Education Secretary Arne Duncan has vowed to press states to remake the 5,000 or so chronically failing schools that account for about half of the nation’s dropouts and usually serve — or more to the point fail to serve — the poorest children. A $4 billion school improvement fund is intended to give states the help and the incentive to turn these schools around.
Piecemeal plans that evaporate once the grant money is spent won’t do the job. Only comprehensive, districtwide approaches deserve to be financed.
Local administrators — and the Department of Education in Washington — should be paying close attention to what is happening in North Carolina’s Charlotte-Mecklenburg school system.
Two years ago, district administrators adopted an innovative staffing system intended to put the best principals in the most troubled schools — and give them the autonomy they need to succeed. While Charlotte was already one of the highest-performing urban systems in the country, it has made progress since then.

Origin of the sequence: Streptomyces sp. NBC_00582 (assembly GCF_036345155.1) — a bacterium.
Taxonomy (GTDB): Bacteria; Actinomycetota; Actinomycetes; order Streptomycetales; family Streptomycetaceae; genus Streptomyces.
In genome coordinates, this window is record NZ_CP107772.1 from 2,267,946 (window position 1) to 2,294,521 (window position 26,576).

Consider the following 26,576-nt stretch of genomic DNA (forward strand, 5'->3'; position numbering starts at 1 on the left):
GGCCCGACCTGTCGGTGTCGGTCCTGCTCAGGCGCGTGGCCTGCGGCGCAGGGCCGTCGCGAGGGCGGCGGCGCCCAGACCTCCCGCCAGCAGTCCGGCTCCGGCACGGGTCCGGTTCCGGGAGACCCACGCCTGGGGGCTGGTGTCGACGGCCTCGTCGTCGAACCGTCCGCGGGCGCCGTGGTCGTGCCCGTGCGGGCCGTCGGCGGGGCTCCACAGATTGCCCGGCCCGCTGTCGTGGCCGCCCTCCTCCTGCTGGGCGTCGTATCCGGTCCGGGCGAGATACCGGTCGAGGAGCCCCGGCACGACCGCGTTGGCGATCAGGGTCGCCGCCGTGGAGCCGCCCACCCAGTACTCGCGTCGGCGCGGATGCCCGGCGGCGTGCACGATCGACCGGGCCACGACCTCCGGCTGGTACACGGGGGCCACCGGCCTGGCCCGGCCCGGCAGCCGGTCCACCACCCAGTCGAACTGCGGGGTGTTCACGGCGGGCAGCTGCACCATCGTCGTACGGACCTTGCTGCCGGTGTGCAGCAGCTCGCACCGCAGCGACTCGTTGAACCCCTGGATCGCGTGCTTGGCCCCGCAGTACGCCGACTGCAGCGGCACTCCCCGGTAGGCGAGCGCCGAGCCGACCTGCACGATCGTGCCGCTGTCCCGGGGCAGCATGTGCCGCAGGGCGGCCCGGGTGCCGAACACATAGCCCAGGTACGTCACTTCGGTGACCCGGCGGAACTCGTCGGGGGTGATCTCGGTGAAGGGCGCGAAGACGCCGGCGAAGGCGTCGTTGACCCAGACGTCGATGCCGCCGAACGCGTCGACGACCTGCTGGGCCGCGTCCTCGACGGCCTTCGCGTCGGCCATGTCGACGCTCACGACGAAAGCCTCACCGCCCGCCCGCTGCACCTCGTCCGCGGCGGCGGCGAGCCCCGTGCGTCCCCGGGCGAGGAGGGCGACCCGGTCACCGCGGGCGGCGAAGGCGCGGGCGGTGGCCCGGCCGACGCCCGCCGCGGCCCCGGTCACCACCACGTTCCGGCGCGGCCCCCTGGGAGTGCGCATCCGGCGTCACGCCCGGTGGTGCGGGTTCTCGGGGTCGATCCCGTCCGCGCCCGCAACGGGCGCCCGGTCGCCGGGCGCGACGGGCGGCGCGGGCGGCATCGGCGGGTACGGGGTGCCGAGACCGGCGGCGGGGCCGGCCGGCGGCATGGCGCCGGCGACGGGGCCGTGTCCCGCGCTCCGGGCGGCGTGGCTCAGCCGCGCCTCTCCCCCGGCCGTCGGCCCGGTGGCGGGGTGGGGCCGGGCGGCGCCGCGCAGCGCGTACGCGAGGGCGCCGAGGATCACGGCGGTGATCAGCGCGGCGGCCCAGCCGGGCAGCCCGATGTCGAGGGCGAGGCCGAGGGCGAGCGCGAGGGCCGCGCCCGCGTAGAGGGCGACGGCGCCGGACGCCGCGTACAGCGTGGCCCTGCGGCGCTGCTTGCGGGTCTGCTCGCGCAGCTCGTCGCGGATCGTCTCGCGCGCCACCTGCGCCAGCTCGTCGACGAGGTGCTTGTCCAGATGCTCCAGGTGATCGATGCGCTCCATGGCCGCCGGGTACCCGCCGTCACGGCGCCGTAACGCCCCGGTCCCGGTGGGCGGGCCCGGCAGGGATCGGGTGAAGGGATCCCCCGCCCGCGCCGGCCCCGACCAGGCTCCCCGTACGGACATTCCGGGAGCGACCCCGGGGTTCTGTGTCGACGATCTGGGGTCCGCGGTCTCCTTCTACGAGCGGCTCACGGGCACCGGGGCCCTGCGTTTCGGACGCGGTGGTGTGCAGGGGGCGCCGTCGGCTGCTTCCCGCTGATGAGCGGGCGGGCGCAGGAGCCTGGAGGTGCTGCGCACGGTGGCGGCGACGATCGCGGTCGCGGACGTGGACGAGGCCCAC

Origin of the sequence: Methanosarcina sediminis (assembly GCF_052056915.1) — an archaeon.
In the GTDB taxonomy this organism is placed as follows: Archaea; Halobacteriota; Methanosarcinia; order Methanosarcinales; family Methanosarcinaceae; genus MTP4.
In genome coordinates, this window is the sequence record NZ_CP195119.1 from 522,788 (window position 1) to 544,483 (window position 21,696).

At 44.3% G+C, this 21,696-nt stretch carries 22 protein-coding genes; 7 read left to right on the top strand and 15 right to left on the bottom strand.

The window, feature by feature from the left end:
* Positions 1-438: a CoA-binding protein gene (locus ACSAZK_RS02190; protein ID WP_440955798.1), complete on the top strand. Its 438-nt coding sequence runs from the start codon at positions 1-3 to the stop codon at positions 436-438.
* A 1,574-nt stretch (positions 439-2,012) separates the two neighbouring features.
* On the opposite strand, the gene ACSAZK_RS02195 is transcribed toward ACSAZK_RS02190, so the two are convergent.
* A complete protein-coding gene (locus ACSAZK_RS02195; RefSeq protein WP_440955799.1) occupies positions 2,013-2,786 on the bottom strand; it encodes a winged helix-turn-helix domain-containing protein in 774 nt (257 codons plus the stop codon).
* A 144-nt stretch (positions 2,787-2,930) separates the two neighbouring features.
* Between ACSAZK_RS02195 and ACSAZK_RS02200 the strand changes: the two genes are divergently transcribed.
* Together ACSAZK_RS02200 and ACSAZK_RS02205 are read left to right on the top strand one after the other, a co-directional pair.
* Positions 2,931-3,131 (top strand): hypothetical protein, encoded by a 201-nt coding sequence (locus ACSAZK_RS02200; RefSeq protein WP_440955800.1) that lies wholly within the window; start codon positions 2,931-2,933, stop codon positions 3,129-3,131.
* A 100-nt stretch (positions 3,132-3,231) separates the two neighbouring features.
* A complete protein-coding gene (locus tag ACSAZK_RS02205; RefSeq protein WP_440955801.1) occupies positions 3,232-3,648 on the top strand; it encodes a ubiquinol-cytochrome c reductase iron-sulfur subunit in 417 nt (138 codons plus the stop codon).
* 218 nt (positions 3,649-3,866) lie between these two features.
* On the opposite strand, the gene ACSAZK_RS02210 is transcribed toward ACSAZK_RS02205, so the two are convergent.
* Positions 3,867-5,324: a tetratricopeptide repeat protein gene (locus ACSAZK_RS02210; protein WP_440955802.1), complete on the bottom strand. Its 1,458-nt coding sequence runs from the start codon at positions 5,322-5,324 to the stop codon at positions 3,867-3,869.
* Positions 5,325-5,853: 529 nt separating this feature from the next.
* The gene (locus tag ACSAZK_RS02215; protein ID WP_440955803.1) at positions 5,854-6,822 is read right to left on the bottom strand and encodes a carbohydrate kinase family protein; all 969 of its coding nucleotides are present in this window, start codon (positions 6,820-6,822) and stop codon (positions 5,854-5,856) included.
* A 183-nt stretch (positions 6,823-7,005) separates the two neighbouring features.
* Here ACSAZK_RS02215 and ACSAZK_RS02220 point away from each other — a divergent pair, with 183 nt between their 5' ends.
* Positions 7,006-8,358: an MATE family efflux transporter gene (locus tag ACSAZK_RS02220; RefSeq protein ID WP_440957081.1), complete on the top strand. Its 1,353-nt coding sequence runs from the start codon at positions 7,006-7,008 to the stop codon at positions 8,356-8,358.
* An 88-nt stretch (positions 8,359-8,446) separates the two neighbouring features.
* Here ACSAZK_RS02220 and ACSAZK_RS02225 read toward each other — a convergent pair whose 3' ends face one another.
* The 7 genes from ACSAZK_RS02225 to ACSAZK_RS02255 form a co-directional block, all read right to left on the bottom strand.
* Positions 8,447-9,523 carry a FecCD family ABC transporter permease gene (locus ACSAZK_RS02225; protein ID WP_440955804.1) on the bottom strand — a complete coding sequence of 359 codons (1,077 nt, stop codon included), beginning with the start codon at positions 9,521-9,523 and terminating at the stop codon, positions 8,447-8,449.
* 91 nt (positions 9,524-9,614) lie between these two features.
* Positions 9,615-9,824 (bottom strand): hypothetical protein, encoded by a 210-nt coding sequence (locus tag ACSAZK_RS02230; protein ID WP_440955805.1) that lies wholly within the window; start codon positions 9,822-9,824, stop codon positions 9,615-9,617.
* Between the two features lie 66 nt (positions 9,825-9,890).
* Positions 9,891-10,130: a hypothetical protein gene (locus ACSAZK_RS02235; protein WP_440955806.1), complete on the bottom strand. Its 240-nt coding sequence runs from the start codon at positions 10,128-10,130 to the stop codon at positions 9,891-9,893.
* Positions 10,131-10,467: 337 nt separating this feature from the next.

Under the Strategic Staffing Initiative, principals who have improved student performance at their current school are given bonuses and allowed to recruit new leadership teams in exchange for moving to chronically low-performing schools.
Once at the new schools, the principals are permitted to remove as many as five teachers if they consider them to be hostile to reform. These turnaround schools are also given high priority when their new leadership teams request technology, staffing or new programs.
Turning a school around is not supposed to be easy. But by the end of just the first year, test scores in the first seven schools had risen significantly and the schools were visibly more orderly.
In the beginning, district administrators worried that high-performing principals and teachers would resist taking on these very difficult assignments. But by giving the mission high priority — and making it a badge of honor to participate — they have turned the program into a magnet for talent. Principals are now clamoring to be chosen for this program, which has been expanded to a total of 20 schools so far.
Among other things, the Charlotte program shows that teachers will often respond to talented new leadership and that it is not always necessary to take wrenching steps like shutting down a school or replacing the entire staff. The program also shows that — with creativity and the right incentives — districts can build the capacity to reclaim failing schools.
To read the original editorial at the New York Times, click here.